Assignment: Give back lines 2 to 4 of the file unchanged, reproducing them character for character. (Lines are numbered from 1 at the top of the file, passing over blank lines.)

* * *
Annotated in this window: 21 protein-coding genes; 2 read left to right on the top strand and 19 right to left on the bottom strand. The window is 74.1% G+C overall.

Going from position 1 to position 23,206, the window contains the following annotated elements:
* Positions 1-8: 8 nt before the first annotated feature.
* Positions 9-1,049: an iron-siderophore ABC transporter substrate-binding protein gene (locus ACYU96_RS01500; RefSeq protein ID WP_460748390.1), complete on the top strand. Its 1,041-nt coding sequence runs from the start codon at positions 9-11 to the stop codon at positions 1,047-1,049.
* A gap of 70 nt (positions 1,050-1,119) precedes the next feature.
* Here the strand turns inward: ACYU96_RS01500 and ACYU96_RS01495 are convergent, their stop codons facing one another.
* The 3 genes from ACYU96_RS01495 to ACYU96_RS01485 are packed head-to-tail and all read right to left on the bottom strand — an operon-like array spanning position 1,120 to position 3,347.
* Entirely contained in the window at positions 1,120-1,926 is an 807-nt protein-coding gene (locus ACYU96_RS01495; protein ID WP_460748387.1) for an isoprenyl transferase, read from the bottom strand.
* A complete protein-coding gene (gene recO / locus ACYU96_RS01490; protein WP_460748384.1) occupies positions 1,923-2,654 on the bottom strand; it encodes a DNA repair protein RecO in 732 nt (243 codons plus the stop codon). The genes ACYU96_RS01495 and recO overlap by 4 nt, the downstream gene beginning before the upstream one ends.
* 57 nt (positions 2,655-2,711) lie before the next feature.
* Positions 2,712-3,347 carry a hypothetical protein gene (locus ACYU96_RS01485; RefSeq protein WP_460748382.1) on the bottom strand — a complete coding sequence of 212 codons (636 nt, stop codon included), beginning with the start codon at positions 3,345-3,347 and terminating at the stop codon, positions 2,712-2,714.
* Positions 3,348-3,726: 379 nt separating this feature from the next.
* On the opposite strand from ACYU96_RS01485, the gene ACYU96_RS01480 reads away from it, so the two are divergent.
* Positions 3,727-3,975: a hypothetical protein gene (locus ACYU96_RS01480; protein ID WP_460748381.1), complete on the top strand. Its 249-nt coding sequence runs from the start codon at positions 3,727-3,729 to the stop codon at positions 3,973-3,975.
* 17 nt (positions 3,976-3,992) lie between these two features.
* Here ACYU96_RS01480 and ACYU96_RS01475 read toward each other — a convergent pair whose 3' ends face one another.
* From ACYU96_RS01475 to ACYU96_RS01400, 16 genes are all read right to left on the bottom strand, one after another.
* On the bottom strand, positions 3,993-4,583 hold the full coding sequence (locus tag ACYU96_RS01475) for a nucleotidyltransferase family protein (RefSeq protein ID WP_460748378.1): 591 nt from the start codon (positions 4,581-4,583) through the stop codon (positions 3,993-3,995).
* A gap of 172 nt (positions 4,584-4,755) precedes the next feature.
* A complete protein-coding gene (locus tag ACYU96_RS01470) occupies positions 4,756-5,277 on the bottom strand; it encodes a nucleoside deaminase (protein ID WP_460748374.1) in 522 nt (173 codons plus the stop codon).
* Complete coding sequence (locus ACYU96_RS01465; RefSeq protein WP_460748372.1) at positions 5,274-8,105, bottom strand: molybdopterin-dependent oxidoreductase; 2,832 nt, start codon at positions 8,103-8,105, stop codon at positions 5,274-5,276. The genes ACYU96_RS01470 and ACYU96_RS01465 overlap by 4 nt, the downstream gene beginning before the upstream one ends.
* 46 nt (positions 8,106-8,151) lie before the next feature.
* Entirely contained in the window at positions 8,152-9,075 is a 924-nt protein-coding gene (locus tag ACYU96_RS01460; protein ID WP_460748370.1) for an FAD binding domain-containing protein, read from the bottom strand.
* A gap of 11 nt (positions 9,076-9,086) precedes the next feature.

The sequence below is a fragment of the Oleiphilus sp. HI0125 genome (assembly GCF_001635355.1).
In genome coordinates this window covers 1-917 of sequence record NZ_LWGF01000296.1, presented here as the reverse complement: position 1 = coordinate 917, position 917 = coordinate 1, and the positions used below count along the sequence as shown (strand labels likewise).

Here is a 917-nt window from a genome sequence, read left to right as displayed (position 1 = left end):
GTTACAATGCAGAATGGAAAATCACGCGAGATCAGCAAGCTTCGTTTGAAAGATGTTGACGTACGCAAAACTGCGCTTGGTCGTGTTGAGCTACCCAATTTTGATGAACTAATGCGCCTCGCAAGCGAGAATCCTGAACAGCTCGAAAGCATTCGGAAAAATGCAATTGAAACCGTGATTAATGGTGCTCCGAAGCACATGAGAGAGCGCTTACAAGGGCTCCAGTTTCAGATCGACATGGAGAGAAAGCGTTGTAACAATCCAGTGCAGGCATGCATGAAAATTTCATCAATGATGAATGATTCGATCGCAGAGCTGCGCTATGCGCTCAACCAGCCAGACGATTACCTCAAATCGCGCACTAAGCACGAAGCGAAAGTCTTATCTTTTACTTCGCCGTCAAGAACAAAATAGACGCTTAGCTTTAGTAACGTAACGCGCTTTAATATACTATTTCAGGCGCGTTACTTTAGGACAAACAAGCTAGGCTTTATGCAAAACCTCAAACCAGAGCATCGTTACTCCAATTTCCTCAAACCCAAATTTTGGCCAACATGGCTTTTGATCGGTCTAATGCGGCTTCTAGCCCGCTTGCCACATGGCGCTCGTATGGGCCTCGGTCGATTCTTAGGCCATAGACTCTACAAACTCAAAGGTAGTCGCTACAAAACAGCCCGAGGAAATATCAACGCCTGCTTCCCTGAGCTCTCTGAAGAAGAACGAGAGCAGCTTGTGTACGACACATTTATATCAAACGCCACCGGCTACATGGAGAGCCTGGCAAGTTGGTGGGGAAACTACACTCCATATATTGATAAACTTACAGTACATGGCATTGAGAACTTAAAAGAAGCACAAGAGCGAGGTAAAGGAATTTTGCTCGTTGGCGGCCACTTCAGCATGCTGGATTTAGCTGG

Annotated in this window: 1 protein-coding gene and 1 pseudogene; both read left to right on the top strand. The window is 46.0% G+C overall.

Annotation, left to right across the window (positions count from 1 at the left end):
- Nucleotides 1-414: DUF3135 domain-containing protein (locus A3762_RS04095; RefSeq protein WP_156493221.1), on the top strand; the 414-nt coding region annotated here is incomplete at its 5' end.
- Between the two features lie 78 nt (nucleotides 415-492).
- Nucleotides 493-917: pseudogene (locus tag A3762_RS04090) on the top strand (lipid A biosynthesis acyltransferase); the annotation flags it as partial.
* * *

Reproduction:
Going from position 1 to position 23,206, the window contains the following annotated elements:
* Positions 1-8: 8 nt before the first annotated feature.
* Positions 9-1,049: an iron-siderophore ABC transporter substrate-binding protein gene (locus ACYU96_RS01500; RefSeq protein ID WP_460748390.1), complete on the top strand. Its 1,041-nt coding sequence runs from the start codon at positions 9-11 to the stop codon at positions 1,047-1,049.